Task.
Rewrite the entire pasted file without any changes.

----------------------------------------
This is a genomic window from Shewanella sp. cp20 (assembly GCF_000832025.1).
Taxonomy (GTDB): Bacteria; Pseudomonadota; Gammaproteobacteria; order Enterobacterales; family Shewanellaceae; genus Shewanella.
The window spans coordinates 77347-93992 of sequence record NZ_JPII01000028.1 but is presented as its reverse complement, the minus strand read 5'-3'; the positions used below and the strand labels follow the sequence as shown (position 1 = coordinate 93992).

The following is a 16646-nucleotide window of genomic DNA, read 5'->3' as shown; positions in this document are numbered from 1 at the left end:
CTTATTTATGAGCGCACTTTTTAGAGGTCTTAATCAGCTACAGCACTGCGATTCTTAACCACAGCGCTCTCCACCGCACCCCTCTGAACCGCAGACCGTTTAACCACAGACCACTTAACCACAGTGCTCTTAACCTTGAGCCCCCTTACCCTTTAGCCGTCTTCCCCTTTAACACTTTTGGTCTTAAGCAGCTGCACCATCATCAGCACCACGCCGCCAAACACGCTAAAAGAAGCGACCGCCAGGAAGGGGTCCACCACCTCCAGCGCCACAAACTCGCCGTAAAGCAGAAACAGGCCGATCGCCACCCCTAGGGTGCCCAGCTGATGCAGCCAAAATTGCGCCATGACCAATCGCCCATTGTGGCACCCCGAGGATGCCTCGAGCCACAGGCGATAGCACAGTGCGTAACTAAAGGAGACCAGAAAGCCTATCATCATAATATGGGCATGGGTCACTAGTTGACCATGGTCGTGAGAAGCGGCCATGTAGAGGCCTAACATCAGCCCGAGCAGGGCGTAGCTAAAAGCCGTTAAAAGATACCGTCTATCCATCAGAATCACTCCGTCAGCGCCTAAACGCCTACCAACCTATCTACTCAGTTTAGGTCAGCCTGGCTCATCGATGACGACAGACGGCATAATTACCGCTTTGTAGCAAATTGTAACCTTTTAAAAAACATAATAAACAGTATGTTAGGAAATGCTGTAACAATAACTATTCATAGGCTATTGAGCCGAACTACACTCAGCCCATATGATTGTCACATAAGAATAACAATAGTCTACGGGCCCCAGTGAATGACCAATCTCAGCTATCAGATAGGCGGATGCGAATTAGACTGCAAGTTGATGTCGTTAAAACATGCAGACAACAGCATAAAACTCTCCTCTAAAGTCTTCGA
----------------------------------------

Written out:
This is a genomic window from Shewanella sp. cp20 (assembly GCF_000832025.1).
Taxonomy (GTDB): Bacteria; Pseudomonadota; Gammaproteobacteria; order Enterobacterales; family Shewanellaceae; genus Shewanella.
The window spans coordinates 77347-93992 of sequence record NZ_JPII01000028.1 but is presented as its reverse complement, the minus strand read 5'-3'; the positions used below and the strand labels follow the sequence as shown (position 1 = coordinate 93992).

The following is a 16646-nucleotide window of genomic DNA, read 5'->3' as shown; positions in this document are numbered from 1 at the left end:
CTTATTTATGAGCGCACTTTTTAGAGGTCTTAATCAGCTACAGCACTGCGATTCTTAACCACAGCGCTCTCCACCGCACCCCTCTGAACCGCAGACCGTTTAACCACAGACCACTTAACCACAGTGCTCTTAACCTTGAGCCCCCTTACCCTTTAGCCGTCTTCCCCTTTAACACTTTTGGTCTTAAGCAGCTGCACCATCATCAGCACCACGCCGCCAAACACGCTAAAAGAAGCGACCGCCAGGAAGGGGTCCACCACCTCCAGCGCCACAAACTCGCCGTAAAGCAGAAACAGGCCGATCGCCACCCCTAGGGTGCCCAGCTGATGCAGCCAAAATTGCGCCATGACCAATCGCCCATTGTGGCACCCCGAGGATGCCTCGAGCCACAGGCGATAGCACAGTGCGTAACTAAAGGAGACCAGAAAGCCTATCATCATAATATGGGCATGGGTCACTAGTTGACCATGGTCGTGAGAAGCGGCCATGTAGAGGCCTAACATCAGCCCGAGCAGGGCGTAGCTAAAAGCCGTTAAAAGATACCGTCTATCCATCAGAATCACTCCGTCAGCGCCTAAACGCCTACCAACCTATCTACTCAGTTTAGGTCAGCCTGGCTCATCGATGACGACAGACGGCATAATTACCGCTTTGTAGCAAATTGTAACCTTTTAAAAAACATAATAAACAGTATGTTAGGAAATGCTGTAACAATAACTATTCATAGGCTATTGAGCCGAACTACACTCAGCCCATATGATTGTCACATAAGAATAACAATAGTCTACGGGCCCCAGTGAATGACCAATCTCAGCTATCAGATAGGCGGATGCGAATTAGACTGCAAGTTGATGTCGTTAAAACATGCAGACAACAGCATAAAACTCTCCTCTAAAGTCTTCGA